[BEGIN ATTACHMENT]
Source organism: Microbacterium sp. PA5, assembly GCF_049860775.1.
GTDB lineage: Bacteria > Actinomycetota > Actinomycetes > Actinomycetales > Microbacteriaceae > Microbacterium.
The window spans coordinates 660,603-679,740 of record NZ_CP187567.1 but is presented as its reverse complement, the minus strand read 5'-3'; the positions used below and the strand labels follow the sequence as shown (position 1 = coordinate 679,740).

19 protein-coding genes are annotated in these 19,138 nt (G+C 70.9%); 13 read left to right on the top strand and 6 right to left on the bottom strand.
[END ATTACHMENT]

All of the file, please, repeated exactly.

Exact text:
Source organism: Microbacterium sp. PA5, assembly GCF_049860775.1.
GTDB lineage: Bacteria > Actinomycetota > Actinomycetes > Actinomycetales > Microbacteriaceae > Microbacterium.
The window spans coordinates 660,603-679,740 of record NZ_CP187567.1 but is presented as its reverse complement, the minus strand read 5'-3'; the positions used below and the strand labels follow the sequence as shown (position 1 = coordinate 679,740).

19 protein-coding genes are annotated in these 19,138 nt (G+C 70.9%); 13 read left to right on the top strand and 6 right to left on the bottom strand.